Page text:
is directed as much to the Soviets as to Americans -- and to specific
purpose. The heart of the speech is a proffered olive branch. To lend
force to the proposal of peaceful cooperation between the two poles of a
bipolar world, Kennedy must establish both the peril of full-scale
conflict and the United States' determination to "assure the survival
and the success of liberty." Long before Reagan coined the phrase,
Kennedy accordingly promises peace through strength:
to those nations who would make themselves our adversary, we offer not
a pledge but a request: that both sides begin anew the quest for
peace, before the dark powers of destruction unleashed by science
engulf all humanity in planned or accidental self-destruction.
dare not tempt them with weakness. For only when our arms are
sufficient beyond doubt can we be certain beyond doubt that they will
never be employed.
4. Alas, I have lost the reference, but recently a blogger noted this speech's apparent debt to William James* remarkable essay "The Moral Equivalent of War" (discussed by James here, and by yours truly here),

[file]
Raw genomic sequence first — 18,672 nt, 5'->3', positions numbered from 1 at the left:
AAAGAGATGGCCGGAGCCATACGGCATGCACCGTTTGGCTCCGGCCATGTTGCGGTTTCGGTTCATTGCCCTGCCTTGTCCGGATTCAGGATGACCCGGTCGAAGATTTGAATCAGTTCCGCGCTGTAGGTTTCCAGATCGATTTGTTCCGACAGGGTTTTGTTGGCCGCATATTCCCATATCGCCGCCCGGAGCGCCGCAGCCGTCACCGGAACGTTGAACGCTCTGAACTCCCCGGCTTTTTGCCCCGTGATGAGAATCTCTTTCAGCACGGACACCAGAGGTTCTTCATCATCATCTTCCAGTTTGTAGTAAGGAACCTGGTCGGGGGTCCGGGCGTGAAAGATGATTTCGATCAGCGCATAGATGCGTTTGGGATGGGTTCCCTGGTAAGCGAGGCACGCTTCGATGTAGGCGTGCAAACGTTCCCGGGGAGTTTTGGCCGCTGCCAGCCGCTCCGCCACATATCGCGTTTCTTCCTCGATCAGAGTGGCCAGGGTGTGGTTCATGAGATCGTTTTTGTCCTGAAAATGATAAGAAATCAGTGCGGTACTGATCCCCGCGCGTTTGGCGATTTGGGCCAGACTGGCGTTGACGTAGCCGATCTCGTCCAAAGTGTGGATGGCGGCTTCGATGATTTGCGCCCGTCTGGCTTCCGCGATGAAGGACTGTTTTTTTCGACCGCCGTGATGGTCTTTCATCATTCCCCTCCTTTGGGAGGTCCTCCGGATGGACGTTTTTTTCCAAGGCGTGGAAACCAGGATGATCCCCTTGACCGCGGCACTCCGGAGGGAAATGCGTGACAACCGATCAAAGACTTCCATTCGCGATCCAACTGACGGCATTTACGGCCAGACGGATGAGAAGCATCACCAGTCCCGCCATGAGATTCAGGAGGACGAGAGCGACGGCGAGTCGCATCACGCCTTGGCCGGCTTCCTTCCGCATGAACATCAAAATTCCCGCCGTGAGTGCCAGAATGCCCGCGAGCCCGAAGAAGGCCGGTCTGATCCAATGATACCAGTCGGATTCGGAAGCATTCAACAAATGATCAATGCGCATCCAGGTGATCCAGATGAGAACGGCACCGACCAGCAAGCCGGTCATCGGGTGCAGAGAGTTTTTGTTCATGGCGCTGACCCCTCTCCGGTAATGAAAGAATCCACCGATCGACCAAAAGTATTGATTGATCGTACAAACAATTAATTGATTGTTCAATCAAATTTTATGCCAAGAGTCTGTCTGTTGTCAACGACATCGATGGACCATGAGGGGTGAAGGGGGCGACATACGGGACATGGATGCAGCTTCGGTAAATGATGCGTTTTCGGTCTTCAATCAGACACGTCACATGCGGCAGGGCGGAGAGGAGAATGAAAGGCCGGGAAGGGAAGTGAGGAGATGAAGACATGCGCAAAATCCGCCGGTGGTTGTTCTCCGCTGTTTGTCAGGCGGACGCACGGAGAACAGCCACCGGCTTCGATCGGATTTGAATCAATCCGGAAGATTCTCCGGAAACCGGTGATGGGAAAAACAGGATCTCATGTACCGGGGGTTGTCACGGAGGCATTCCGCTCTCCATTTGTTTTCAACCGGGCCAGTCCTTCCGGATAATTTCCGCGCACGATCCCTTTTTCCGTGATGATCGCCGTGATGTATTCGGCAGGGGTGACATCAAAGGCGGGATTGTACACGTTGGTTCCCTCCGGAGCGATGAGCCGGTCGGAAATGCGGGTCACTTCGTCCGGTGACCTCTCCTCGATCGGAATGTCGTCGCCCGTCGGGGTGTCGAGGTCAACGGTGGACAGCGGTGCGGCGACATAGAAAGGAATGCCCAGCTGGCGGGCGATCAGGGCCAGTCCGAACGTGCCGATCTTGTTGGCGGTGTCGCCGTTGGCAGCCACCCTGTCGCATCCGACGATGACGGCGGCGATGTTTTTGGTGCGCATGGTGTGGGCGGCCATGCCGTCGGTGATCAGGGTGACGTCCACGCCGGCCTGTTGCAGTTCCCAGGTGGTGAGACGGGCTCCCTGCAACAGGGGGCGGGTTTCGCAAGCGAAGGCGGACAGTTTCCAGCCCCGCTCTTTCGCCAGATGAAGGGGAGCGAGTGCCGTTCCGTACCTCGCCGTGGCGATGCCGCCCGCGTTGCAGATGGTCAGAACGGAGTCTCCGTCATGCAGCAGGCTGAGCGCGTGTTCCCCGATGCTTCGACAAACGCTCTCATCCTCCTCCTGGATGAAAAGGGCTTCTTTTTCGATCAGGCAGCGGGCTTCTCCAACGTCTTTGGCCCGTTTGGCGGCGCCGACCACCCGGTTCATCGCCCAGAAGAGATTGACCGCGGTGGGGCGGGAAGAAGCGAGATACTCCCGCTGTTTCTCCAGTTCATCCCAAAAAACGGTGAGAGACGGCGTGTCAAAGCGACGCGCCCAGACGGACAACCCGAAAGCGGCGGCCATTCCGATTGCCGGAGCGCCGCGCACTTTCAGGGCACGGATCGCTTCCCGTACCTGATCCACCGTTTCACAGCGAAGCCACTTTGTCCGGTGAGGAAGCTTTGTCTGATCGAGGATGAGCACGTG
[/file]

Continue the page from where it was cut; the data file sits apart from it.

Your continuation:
which seeks a way to rechannel the incomparable concentration of effort
that nations and individuals invest in combat to more constructive
ends. The speech does indeed follow the path of James' argument. What
lends "The Moral Equivalent" its force is James' ability to convey both
the full destructive horror of modern warfare (in hindsight, this part
of the 1906 essay seems prophetic) and an appreciation for the high
pitch of virtue that war can bring out of some people. Kennedy, casting
his generation as "tempered by war" even as he raises the specter of the
complete destruction of human life, puts forward a very Jamesian
proposal to rechannel military effort:
But neither can
two great and powerful groups of nations take comfort from our present
course--both sides overburdened by the cost of modern weapons, both
rightly alarmed by the steady spread of the deadly atom, yet both
racing to alter that uncertain balance of terror that stays the hand of
mankind's final war.
So let us begin anew--remembering
on both sides that civility is not a sign of weakness, and sincerity is
always subject to proof. Let us never negotiate out of fear. But let
us never fear to negotiate.
Let both sides explore what problems unite us instead of belaboring those problems which divide us.
both sides, for the first time, formulate serious and precise
proposals for the inspection and control of arms--and bring the absolute